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Am J Prev Med. 1992 Jan-Feb;8(1):8-13.

The impact of pregnancy on women's prenatal and postpartum smoking behavior.

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1
Department of Maternal and Child Health, School of Hygiene and Public Health, Johns Hopkins University, Baltimore, MD 21205.

Abstract

We report patterns of prenatal smoking cessation and postpartum relapse for a large urban population of pregnant women. We examined associations between sociodemographic factors and prepregnancy, pregnancy, and early postpartum smoking behavior. Forty-one percent of women smoking before pregnancy quit smoking during pregnancy. Sociodemographic factors important in predicting smoking cessation during pregnancy, as determined through logistic regression analyses, differed significantly for white and black women. Among white women, education, age, and parity were important predictors of cessation, whereas among black women, only intention to breastfeed was a significant predictor of smoking cessation during pregnancy. Early postpartum smoking relapse rates differed by ethnicity. Twenty-eight percent of white women and 46% of black women who had quit during pregnancy relapsed within 6-12 weeks postpartum. Using logistic regression, we found formula feeding to be the most important predictor of early postpartum smoking relapse for both white and black women.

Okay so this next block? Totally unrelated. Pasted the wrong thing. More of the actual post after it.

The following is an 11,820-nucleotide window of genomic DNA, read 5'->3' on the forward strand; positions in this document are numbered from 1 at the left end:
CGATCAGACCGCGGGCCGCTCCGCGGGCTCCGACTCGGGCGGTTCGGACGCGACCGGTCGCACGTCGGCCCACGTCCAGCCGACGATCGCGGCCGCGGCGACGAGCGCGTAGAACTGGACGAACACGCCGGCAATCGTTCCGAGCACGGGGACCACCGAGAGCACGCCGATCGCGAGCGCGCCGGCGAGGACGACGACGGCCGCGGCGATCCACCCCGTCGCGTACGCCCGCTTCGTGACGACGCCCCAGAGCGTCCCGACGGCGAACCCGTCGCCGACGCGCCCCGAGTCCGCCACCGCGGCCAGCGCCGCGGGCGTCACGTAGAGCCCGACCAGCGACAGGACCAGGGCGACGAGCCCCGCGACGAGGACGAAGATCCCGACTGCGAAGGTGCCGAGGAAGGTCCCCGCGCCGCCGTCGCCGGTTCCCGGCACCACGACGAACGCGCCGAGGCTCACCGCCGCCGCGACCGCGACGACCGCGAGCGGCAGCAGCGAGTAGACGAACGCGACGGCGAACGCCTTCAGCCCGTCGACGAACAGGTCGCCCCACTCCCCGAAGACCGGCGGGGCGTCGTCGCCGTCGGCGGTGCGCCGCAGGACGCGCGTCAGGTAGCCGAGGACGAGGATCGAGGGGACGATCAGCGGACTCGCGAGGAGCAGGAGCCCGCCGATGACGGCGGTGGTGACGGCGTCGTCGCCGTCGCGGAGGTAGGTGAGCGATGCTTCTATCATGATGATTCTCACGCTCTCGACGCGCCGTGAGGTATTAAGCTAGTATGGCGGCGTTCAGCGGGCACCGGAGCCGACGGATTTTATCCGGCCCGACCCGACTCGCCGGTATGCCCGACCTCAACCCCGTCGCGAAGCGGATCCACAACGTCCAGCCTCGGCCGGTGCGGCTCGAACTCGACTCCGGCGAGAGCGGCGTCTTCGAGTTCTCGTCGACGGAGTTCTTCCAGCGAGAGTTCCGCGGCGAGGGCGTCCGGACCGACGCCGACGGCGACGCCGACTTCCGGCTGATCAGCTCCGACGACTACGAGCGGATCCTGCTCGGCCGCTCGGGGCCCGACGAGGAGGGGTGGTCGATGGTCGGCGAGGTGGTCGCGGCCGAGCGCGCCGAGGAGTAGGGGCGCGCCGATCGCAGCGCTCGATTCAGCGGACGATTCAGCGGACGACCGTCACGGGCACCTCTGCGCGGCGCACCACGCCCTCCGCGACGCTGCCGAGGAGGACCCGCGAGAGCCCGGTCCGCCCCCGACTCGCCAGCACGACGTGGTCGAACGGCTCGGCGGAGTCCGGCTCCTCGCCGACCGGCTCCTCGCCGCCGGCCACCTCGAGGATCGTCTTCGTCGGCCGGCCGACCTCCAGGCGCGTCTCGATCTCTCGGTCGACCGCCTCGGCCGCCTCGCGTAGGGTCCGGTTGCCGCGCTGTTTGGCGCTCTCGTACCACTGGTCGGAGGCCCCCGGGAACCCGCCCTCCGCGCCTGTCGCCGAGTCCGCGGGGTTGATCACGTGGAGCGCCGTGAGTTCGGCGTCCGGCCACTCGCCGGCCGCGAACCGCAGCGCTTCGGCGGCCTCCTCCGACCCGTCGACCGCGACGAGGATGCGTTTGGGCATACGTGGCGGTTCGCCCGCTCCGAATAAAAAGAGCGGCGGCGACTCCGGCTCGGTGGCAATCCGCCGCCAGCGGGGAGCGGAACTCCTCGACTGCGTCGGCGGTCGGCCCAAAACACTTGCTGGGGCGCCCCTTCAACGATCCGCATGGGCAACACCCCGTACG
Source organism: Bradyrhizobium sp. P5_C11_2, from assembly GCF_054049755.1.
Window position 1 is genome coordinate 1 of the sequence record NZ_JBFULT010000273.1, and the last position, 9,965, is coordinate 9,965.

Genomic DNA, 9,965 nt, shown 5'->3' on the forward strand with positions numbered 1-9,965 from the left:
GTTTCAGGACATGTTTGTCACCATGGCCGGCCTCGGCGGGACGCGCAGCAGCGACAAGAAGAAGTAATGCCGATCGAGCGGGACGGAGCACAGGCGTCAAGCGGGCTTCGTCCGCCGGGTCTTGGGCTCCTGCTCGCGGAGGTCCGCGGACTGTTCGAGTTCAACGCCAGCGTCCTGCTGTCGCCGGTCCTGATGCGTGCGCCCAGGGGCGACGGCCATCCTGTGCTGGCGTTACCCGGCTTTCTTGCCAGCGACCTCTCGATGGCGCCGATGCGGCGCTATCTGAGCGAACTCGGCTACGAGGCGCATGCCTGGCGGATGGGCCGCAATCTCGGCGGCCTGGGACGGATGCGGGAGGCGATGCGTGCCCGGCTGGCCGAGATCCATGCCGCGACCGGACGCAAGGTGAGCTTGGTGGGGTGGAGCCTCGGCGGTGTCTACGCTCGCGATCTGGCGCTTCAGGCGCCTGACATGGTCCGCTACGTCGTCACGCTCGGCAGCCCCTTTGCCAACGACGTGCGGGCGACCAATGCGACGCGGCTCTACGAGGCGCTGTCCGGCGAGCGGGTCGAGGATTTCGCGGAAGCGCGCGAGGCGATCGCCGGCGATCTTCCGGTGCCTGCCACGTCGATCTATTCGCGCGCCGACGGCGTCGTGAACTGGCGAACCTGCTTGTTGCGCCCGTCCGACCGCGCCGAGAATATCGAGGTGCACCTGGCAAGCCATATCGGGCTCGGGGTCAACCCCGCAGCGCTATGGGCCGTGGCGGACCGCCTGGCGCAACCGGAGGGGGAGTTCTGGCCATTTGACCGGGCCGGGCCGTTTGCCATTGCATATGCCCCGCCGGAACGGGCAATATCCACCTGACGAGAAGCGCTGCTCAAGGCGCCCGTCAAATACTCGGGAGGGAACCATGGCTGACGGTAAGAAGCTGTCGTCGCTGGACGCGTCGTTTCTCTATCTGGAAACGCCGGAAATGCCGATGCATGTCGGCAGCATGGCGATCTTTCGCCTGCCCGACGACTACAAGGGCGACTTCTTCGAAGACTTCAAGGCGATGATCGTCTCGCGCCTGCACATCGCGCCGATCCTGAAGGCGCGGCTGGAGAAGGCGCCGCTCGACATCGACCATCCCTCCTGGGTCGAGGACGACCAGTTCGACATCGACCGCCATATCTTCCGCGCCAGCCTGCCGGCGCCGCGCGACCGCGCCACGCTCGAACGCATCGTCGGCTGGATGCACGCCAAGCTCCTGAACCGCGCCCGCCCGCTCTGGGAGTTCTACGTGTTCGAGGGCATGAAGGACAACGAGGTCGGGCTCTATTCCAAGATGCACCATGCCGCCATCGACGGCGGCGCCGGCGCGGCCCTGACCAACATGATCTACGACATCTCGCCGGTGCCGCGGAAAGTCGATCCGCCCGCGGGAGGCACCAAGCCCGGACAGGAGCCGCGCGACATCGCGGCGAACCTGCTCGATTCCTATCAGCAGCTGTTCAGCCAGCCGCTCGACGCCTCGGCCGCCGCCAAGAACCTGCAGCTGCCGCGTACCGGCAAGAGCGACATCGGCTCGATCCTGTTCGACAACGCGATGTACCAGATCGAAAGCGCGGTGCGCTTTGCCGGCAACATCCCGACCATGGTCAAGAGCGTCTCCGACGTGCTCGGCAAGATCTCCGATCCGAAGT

PMID:
1576004
[Indexed for MEDLINE]
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